Power play

Then there are people who strategically interrupt — with the goal of putting you on defence and throwing you off your game. If anything in the other person’s tone, body language, or context suggests you’re being interrupted by a bully, none of your constructive, polite tactics are going to do you any good. You need to respond to strength with strength.

Don’t yield when you are interrupted; keep talking. If anything, lower your volume a little so others will have to strain (9) to hear you. Make prolonged eye contact first with the interrupter and then with any powerful or supportive people in the room. If these approaches create the space for you to finish, stop there.

If you’re still getting interrupted, appeal to the good judgment of the rest of the audience. Strongly, emphatically say something that indicates you believe in your point and won’t back down: “I am talking about the single most important customer we have. We have an obligation to discuss this issue fully.” In this case, use a forceful tone and strong body language.

If you know you’ll be dealing with the power play again, look for allies and enlist their support and assistance before and after your interactions with the interrupter. Ask for their help to ensure that important issues get a full hearing.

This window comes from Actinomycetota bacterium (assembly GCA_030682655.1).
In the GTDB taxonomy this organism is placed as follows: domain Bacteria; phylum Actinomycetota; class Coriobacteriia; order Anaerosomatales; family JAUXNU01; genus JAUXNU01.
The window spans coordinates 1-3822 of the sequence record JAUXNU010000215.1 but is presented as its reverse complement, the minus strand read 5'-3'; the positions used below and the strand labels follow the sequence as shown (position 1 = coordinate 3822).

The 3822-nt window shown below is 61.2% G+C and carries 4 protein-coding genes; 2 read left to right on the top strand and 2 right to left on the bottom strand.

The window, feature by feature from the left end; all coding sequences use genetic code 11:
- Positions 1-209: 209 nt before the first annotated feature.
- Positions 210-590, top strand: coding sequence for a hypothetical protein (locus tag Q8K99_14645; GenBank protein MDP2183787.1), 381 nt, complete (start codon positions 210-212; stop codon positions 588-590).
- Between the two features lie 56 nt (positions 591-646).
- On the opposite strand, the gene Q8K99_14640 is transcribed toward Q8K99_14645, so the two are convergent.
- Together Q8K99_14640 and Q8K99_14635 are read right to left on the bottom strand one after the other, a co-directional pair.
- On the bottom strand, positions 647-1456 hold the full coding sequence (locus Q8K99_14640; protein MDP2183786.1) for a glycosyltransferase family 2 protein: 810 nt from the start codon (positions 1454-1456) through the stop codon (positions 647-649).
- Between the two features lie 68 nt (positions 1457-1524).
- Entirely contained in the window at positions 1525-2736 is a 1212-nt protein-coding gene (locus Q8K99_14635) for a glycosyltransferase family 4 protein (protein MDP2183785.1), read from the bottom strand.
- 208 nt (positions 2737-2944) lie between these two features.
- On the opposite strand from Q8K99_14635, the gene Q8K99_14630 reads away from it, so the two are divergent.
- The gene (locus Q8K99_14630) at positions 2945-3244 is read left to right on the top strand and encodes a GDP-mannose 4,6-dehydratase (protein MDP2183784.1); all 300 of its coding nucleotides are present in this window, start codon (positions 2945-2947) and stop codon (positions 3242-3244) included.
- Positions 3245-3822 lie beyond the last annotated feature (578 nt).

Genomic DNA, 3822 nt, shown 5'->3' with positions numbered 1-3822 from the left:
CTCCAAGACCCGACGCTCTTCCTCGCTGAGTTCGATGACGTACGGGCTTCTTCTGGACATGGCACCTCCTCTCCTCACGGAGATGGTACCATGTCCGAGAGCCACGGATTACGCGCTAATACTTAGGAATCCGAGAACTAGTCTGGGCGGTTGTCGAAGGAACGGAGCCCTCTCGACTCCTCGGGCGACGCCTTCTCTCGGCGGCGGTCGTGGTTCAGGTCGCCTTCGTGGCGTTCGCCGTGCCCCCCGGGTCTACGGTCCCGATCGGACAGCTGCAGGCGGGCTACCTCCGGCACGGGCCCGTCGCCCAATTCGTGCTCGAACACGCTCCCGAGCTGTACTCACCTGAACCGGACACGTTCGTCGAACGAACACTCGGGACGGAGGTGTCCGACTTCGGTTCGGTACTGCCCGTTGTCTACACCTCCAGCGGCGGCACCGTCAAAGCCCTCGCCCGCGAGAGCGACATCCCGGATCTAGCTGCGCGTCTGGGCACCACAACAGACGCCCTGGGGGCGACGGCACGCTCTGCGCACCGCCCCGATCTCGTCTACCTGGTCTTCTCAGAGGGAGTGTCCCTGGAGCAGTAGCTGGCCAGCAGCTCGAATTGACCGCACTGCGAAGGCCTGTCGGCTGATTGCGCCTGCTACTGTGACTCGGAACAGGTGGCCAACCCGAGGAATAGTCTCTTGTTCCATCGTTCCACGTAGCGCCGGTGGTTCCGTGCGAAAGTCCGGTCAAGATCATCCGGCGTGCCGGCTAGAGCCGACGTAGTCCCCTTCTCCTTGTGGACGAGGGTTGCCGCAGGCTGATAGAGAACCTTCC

Show your strength

In all of these cases, remember that the interruption isn’t about you. The power play is about the bully’s fragile ego and inability to win by following the rules. The emotional outburst is about the interrupter’s lack of self-control. The over-exuberant interruption is about the excitement associated with the topic at hand. Remembering that it’s not personal will help you remain calm and polite. Do not back down or use tentative language such as, “May I finish?” or “I’m sorry, but...” And while open body language —such as smiling and sitting in a relaxed position — works well in many contexts, it’s better to avoid in these situations, lest (10) you appear passive.

There is one caveat to all of this advice: It may not go over well with your audience. Because of ingrained sexism, people often get annoyed with women who are determined to make their points. That’s not how things should be, but that’s how it is. Thankfully, women like Sen. Harris have the courage to make sure their voices get heard.

Adapted from a story by Liane Davey, Quartz

 

 

 

“Manterrupter, bropropriator” (1)

There are several neologisms going around that start online gender battles, such as “mansplaining” and “manspreading,” which we have brought up here in this section before. “Manterruption” is the usually unnecessary interruption of a woman by a man. “Bropropriating” is a man taking credit for a woman’s idea. And, last but not least, so far at least, “manderstanding” is men joking or teasing in social settings where only men can understand or agree with. New terms seem to be coined more and more often as the interaction in the networks becomes more active. There is a set of terms by means of which men counter these accusations of women – but we will come to that in another of these publications.